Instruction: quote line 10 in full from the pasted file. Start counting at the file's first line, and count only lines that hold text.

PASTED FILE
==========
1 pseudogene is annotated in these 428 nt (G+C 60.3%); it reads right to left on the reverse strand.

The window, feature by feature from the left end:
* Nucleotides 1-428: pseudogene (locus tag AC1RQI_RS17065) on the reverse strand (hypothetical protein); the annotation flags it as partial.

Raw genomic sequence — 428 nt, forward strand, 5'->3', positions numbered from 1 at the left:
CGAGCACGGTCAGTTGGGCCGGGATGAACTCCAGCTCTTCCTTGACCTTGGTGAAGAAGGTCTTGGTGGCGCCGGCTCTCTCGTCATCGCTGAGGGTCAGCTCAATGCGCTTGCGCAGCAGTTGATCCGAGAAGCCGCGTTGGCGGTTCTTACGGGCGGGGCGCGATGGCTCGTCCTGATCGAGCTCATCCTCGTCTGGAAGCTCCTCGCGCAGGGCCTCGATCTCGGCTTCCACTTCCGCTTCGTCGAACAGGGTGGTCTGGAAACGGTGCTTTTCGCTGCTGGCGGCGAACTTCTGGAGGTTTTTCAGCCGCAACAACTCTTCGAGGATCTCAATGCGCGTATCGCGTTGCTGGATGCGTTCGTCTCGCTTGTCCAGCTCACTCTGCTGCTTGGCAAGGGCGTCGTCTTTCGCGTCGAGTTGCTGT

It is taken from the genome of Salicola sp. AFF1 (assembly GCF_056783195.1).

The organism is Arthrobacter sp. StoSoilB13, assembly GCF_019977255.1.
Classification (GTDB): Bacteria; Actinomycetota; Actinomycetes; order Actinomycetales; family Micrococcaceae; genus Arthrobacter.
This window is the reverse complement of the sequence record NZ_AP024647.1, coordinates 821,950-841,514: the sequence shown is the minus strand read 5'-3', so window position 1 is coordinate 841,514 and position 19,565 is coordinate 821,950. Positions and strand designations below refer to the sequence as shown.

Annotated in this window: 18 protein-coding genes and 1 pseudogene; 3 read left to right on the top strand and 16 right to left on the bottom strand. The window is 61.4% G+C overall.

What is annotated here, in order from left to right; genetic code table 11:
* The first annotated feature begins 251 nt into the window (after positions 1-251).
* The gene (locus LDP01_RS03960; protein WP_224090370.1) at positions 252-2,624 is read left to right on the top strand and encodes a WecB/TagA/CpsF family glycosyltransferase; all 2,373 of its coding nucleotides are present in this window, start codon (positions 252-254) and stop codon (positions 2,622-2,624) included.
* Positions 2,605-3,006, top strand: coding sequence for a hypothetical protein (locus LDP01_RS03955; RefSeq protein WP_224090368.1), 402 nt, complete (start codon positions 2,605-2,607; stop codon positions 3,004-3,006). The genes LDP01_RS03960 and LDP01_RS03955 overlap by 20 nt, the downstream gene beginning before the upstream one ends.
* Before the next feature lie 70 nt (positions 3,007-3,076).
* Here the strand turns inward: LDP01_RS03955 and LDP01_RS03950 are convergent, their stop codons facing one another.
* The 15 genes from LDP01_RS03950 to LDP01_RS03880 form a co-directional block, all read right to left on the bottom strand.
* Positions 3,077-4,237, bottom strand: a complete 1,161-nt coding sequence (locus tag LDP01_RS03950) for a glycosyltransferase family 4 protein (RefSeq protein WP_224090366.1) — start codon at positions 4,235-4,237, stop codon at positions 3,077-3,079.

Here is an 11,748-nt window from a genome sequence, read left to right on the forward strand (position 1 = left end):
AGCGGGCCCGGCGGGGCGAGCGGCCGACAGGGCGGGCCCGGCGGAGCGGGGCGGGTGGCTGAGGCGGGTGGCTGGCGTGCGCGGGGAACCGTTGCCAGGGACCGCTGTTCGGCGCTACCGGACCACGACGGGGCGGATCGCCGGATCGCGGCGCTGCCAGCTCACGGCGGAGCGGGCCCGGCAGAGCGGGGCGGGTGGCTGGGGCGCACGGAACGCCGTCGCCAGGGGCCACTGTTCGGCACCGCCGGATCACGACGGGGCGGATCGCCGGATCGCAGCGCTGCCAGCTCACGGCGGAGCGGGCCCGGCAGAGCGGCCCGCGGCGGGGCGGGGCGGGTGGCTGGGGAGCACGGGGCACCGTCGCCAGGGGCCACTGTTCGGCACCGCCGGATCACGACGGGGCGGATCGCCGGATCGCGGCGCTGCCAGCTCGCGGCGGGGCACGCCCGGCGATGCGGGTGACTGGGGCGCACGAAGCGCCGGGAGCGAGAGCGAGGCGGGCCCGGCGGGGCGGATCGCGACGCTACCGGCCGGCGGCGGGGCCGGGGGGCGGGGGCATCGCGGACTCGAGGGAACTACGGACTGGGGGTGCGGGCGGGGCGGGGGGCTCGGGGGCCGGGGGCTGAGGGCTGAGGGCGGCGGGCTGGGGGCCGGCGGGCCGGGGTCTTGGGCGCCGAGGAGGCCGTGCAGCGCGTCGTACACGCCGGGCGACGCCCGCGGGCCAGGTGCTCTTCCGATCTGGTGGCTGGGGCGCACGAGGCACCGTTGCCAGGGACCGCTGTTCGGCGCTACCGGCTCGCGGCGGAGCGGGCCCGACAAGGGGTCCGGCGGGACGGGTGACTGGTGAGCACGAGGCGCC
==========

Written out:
Annotated in this window: 18 protein-coding genes and 1 pseudogene; 3 read left to right on the top strand and 16 right to left on the bottom strand. The window is 61.4% G+C overall.